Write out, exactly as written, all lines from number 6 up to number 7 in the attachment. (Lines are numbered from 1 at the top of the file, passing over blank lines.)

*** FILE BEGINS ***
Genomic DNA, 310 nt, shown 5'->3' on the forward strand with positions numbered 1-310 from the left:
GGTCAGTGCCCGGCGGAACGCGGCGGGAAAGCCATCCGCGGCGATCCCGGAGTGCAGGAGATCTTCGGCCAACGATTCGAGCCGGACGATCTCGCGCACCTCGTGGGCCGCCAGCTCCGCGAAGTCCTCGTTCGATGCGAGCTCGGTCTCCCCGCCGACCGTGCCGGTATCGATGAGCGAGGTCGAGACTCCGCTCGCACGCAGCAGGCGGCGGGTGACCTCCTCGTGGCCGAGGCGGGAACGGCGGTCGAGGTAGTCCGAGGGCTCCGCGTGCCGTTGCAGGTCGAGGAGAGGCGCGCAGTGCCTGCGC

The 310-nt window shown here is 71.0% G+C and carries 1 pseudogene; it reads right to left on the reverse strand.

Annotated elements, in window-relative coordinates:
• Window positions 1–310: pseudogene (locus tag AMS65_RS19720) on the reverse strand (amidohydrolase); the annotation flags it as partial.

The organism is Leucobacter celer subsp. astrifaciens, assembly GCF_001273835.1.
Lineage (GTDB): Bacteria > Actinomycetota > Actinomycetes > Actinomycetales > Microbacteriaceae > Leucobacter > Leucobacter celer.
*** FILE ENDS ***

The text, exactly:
The organism is Leucobacter celer subsp. astrifaciens, assembly GCF_001273835.1.
Lineage (GTDB): Bacteria > Actinomycetota > Actinomycetes > Actinomycetales > Microbacteriaceae > Leucobacter > Leucobacter celer.